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My ultimate goal is to send an arbitrary JSON to node.js when a button is clicked. I currently only know how to send input from a form. Here's some code I put together to send form information:

function postForm() {
  $('form').submit(function(e) {
    e.preventDefault(); // no page reload
    $.post(
      $(this).attr('action'),
      $(this).serialize(),
      function(data) { console.log('Code for handling response here.') },
     'json'
    );
  });
}

Where the HTML looks like:

<form action='/send' method='post'>
  <input name= "foo" type="radio" value=1>
  <input type="submit" value="Submit">
</form>

And the relevant express/node.js code looks like:

app.post('/send', function(request, response) {
  fs.appendFile('test.txt', JSON.stringify(request.body) + '\n', function(e) {
    if(e) throw e;
    console.log(request.body);
  });
});

However, I don't know how to adapt this example to use data that is not from form input. To give context, I'm building a web-based user study, and I want to send various information collected about the user to node.js. I've tried variants of what was working for the form submission, but none of my attempts have been successful. My impression was that I could just swap out $(this).serialize() to any other data that the client can access, but I couldn't get this line of thought to work. I also tried altering some of the many .ajax() examples, but those always redirected the page which is undesirable, since my study will lose user-state information if the page refreshes.

I've done decent amount of client and server side programming, but I have next to no knowledge about how ajax works, which is proving rather problematic for solving this! And also rather silly since, often times, that's what glues the two together :)

share|improve this question
    
Redirection happens because you click on a submit button inside a form. By default this redirects. Remove <form></form> tags and use AJAX ( bind it to click event on a button ). It will work. –  freakish Dec 4 '12 at 20:31
1  
Use ajax but don't remove the form tags. With the form tags you have progressive enhancement which is a good thing. Instead read the jquery documentation on how to prevent default. –  slebetman Dec 4 '12 at 20:35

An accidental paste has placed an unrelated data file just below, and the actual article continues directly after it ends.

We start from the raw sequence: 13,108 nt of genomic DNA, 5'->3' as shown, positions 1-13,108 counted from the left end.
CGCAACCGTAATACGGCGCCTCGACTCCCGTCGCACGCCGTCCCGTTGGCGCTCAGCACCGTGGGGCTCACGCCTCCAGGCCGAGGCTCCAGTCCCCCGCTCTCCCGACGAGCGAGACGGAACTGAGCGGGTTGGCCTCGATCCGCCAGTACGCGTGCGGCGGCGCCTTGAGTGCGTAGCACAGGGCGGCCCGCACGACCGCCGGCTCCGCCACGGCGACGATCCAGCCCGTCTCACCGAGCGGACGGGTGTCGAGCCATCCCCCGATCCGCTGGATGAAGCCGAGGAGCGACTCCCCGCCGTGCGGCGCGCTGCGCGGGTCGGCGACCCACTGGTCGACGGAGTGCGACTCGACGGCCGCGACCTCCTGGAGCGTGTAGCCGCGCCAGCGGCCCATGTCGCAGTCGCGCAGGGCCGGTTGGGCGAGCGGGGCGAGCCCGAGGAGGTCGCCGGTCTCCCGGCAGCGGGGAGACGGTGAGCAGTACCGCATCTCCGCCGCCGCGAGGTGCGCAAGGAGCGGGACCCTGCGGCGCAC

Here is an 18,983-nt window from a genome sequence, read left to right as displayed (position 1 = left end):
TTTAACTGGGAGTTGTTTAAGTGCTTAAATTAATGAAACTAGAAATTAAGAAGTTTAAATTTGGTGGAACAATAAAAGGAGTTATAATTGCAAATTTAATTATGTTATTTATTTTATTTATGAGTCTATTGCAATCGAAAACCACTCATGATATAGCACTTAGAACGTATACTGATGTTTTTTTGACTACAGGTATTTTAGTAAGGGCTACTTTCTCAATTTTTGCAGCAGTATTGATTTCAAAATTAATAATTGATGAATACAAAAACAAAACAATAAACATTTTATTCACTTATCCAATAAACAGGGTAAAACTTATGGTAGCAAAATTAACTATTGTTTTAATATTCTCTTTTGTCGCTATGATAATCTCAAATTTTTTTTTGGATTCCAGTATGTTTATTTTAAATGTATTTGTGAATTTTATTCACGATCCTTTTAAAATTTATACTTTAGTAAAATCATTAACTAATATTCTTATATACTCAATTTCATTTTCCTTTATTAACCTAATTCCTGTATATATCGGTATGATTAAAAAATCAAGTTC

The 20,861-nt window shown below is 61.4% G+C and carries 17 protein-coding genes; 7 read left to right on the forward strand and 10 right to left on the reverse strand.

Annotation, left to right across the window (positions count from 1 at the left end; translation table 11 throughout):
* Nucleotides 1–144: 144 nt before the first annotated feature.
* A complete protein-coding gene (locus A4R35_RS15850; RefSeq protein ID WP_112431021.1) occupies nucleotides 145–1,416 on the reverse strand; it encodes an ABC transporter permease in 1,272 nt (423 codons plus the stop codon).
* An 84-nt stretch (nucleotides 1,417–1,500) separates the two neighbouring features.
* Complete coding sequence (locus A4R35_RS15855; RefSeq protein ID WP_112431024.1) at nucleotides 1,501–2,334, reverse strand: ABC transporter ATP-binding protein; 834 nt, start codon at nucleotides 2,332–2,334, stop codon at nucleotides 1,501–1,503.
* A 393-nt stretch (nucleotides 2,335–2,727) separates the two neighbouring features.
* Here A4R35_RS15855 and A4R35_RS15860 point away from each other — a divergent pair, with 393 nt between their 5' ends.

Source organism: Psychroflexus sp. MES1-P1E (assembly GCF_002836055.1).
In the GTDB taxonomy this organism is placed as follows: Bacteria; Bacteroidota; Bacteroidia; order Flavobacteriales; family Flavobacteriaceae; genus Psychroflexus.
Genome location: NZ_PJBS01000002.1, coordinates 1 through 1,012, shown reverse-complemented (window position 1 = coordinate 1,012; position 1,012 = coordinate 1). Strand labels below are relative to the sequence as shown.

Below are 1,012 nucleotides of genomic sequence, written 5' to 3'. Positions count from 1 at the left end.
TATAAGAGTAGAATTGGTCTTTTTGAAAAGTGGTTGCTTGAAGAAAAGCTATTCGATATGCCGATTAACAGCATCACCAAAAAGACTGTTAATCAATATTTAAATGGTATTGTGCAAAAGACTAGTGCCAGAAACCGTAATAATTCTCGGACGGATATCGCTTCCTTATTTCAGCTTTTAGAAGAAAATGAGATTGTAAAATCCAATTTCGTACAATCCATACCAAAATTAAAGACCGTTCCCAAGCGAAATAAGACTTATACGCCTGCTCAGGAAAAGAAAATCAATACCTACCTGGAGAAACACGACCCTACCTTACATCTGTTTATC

1  
@freakish: All modern browsers can be configured to not support ajax by disabling javascript. Also, you're forgetting users like me who often use text based browsers like lynx and links which doesn't have javascript built in. Also, since when is best-practice a bad thing? It's one thing if your site needs lots of work to support progressive enhancement, it's quite another if it already supports progressive enhancement and along comes someone completely gutting it making it incompatible with non-js browsers. –  slebetman Dec 5 '12 at 2:34
1  
@freakish: You may not care but that doesn't mean that others don't care. Don't make assumptions. Some people need to service blind users for example who mostly use text based browsers and among text readers for the blind a lot still don't support javascript properly. You may not need to support blind people but for some it's required by law. –  slebetman Dec 5 '12 at 7:28
1  
@freakish: I can't agree with that archaic thinking of not supporting something just because it's not cool. We have XXI century. Buildings can now support disabled users. If an 18th century castle can't support disabled users then we should upgrade them. Not downgrade modern building to look cool at the expense of usability. –  slebetman Dec 5 '12 at 7:31

1 Answer 1

up vote 5 down vote accepted

Since you're using jQuery, sending data is simple – call $.post(url, data) from the button's click handler:

$('#somebutton').click(function() {
    var data = { key: 'value', ... };
    $.post('/send', data, function(res) {
        // success callback
    });
});

The browser will POST to url with a URL-encoded serialization of the data argument.

POST /send HTTP/1.1
Content-Type: application/x-www-form-urlencoded
...

key=value&...

Which Express' bodyParser will have no trouble with. Alternatively, you can tell jQuery to send a JSON serialization of data:

$.post('/send', data, function(res) {}, 'json');

In your case, it really doesn't matter how jQuery transmits the data (URL encoded or JSON), since bodyParser automatically deserializes both formats.

share|improve this answer
    
Fantastic! Thanks a bunch :) Glad that it didn't need a whole lot of overhaul. Out of curiosity, is jQuery's click preferred over the HTML onClick these days? –  Connor Gramazio Dec 5 '12 at 0:40
1  
Yes, it's a good idea to attach event handlers from script (whether jQuery or not) rather than inlining script in HTML attributes. The W3C has further reading. –  josh3736 Dec 5 '12 at 1:12
    
add an example of receiving data in express req.body will have data passed to it. –  chovy Dec 5 '12 at 2:04
    
@chovy: The code the OP already posted should work with no modifications necessary. –  josh3736 Dec 5 '12 at 2:15
    
i don't see code for node.js/express. –  chovy Dec 5 '12 at 3:48

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